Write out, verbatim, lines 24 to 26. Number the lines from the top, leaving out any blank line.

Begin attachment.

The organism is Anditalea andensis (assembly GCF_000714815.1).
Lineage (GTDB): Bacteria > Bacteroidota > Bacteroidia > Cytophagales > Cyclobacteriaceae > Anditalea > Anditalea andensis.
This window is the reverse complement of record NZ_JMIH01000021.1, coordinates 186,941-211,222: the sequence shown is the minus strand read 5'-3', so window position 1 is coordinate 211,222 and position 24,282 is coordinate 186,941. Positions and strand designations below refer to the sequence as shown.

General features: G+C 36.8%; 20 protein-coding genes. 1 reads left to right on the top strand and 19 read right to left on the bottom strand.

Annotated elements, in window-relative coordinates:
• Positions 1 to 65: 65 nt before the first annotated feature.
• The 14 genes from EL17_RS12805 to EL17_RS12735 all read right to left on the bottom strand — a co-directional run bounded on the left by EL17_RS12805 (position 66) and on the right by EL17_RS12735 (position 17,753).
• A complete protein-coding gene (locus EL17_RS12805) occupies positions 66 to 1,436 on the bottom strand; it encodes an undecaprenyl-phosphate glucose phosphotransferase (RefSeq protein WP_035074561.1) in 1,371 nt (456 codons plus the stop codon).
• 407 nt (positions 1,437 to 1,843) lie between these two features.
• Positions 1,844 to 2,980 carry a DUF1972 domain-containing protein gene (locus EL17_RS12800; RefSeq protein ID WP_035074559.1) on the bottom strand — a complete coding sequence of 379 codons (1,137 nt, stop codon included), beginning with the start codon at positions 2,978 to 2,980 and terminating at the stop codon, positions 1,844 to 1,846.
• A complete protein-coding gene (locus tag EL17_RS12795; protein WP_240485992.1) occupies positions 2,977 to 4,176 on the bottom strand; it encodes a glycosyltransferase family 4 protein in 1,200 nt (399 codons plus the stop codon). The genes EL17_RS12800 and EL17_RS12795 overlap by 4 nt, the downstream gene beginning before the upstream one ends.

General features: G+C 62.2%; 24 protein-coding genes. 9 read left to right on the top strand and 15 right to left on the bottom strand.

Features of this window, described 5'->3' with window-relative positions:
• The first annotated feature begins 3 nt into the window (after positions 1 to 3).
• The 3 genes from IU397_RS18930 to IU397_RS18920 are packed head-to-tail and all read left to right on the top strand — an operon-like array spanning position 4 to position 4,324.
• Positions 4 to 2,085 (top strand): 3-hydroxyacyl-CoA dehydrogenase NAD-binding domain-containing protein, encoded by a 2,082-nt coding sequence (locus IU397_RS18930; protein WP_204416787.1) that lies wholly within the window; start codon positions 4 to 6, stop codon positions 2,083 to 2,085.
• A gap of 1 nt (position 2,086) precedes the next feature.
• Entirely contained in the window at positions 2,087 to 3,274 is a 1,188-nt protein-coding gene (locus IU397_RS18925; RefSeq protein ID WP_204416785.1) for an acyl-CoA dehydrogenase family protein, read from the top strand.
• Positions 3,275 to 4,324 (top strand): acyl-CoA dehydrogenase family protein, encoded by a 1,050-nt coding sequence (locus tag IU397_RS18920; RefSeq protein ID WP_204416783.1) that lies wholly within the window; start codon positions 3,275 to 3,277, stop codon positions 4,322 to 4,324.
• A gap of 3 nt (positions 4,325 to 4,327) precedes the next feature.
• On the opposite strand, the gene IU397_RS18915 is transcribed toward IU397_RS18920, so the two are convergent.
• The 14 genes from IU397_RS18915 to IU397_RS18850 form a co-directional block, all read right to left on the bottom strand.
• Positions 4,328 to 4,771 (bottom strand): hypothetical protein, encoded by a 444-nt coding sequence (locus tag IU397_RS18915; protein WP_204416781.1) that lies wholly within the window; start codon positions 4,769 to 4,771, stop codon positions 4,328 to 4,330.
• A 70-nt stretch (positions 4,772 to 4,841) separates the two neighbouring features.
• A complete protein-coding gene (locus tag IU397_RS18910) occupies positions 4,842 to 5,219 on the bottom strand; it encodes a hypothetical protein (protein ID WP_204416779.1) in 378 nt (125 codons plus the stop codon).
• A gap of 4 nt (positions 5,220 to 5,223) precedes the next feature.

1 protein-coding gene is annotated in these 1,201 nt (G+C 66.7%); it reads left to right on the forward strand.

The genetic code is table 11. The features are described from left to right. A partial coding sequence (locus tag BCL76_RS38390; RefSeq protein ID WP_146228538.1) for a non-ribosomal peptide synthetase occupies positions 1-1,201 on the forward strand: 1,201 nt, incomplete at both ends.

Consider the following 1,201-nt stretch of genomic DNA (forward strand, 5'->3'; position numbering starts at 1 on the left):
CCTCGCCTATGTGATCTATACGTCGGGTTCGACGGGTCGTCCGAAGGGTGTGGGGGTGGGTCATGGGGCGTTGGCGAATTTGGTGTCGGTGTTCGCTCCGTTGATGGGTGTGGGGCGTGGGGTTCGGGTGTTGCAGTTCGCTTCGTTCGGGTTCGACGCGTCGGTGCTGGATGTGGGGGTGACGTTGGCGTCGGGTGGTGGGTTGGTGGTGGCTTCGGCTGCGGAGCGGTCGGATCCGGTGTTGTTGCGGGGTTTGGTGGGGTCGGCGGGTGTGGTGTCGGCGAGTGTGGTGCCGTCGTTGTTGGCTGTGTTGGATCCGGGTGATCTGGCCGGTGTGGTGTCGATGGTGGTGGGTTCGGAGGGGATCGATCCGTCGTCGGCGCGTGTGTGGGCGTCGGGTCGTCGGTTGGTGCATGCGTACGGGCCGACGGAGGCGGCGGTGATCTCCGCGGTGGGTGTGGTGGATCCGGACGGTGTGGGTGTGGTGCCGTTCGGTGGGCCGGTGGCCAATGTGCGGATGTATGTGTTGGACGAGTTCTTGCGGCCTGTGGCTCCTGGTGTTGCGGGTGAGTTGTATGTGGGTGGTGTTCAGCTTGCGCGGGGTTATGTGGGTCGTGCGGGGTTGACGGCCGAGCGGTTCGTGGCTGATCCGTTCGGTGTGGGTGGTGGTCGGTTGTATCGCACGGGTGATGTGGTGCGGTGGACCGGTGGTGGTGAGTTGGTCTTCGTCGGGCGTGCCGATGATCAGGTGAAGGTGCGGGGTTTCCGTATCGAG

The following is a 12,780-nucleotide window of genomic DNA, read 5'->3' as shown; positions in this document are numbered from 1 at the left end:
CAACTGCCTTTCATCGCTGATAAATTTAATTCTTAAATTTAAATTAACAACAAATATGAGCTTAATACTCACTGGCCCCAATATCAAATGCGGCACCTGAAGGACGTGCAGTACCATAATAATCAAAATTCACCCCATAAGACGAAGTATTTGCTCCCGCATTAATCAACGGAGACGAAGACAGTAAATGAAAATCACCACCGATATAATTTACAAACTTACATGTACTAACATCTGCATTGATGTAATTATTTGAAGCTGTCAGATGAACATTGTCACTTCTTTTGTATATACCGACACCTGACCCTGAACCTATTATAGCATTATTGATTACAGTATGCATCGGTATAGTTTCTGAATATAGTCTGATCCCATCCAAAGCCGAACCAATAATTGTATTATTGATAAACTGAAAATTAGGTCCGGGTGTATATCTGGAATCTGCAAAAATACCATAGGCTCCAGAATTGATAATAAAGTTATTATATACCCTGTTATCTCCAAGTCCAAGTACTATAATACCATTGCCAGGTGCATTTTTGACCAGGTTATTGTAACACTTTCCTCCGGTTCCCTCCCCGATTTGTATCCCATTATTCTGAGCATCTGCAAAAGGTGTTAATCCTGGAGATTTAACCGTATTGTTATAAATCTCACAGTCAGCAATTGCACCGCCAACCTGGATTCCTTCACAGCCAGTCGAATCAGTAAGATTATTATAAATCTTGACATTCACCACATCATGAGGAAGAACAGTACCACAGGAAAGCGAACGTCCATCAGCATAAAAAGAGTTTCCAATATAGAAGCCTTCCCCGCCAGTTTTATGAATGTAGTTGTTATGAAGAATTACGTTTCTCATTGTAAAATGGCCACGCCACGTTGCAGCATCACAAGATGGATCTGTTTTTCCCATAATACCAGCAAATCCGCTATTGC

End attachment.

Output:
• A 70-nt stretch (positions 4,772 to 4,841) separates the two neighbouring features.
• A complete protein-coding gene (locus tag IU397_RS18910) occupies positions 4,842 to 5,219 on the bottom strand; it encodes a hypothetical protein (protein ID WP_204416779.1) in 378 nt (125 codons plus the stop codon).
• A gap of 4 nt (positions 5,220 to 5,223) precedes the next feature.